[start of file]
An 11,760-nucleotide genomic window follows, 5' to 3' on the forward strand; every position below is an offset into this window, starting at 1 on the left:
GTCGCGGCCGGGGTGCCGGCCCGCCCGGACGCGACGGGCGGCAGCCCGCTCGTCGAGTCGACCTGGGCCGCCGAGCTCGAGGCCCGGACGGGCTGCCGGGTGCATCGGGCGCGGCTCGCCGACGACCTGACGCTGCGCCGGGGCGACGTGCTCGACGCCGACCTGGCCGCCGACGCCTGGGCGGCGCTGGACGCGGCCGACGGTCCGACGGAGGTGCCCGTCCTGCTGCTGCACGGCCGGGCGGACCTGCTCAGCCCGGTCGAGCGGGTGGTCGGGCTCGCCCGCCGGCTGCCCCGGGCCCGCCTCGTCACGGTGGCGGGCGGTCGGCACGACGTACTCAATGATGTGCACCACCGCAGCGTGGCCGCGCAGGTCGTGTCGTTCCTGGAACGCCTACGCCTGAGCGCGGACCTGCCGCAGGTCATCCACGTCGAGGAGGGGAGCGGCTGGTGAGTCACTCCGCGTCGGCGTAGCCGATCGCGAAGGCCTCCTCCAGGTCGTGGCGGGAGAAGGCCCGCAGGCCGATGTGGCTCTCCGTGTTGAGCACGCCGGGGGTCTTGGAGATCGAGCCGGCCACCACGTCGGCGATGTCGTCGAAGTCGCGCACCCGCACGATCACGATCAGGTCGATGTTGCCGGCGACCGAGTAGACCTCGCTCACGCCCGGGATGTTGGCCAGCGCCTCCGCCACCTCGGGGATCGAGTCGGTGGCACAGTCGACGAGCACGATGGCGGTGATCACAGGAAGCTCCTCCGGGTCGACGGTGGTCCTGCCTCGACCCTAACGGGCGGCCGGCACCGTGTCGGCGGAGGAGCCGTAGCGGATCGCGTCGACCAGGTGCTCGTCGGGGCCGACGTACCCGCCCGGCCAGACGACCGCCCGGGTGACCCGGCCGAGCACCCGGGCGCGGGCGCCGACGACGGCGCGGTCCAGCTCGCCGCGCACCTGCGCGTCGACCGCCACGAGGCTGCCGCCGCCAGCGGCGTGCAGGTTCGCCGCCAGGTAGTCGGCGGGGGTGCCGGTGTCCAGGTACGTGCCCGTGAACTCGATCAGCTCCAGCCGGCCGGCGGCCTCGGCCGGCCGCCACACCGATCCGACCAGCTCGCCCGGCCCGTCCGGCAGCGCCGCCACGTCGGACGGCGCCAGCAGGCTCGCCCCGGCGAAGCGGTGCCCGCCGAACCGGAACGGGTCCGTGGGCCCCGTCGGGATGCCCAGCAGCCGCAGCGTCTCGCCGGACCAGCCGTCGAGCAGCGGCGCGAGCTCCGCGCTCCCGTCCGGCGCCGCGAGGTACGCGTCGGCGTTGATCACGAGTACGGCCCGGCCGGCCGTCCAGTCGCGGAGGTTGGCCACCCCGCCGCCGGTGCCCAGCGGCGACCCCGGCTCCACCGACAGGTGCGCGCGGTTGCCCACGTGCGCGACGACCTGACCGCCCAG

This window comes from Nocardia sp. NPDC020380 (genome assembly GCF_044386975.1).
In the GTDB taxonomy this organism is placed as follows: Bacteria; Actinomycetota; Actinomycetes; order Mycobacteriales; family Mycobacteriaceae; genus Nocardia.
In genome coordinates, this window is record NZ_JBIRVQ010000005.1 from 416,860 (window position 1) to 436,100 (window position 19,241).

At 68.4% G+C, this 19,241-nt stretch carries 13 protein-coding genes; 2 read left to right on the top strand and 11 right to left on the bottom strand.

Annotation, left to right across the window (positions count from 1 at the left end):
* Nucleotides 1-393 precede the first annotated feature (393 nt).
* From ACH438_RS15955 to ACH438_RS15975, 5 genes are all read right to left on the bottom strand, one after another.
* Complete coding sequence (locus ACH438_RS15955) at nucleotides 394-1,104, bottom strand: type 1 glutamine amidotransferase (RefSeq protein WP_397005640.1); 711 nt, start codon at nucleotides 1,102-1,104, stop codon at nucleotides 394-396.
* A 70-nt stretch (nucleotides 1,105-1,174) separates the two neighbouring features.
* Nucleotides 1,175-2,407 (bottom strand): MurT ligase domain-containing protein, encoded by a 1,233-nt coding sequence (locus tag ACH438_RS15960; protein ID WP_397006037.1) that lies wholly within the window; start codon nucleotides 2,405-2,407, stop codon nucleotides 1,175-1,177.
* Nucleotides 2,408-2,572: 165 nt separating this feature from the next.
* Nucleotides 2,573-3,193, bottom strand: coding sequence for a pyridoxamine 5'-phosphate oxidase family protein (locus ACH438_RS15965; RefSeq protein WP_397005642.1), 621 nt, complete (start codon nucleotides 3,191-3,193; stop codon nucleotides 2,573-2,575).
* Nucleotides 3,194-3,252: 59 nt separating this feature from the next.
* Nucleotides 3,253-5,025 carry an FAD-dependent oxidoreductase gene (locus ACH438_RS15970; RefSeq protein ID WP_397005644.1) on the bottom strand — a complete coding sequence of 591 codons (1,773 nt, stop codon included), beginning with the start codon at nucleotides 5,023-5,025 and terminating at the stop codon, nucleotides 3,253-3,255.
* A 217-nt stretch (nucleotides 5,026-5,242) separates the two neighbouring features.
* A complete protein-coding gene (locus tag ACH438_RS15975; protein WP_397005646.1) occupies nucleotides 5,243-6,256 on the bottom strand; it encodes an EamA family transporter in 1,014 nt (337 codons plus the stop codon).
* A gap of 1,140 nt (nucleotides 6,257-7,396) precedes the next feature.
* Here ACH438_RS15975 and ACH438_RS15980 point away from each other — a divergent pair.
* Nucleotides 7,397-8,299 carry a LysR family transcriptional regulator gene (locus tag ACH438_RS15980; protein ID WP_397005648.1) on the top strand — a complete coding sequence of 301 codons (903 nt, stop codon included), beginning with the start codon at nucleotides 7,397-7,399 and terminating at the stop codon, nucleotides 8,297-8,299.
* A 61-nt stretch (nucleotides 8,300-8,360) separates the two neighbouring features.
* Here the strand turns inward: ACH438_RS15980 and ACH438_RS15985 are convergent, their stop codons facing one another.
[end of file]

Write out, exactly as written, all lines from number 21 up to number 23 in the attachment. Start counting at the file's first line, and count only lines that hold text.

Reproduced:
* Nucleotides 7,397-8,299 carry a LysR family transcriptional regulator gene (locus tag ACH438_RS15980; protein ID WP_397005648.1) on the top strand — a complete coding sequence of 301 codons (903 nt, stop codon included), beginning with the start codon at nucleotides 7,397-7,399 and terminating at the stop codon, nucleotides 8,297-8,299.
* A 61-nt stretch (nucleotides 8,300-8,360) separates the two neighbouring features.
* Here the strand turns inward: ACH438_RS15980 and ACH438_RS15985 are convergent, their stop codons facing one another.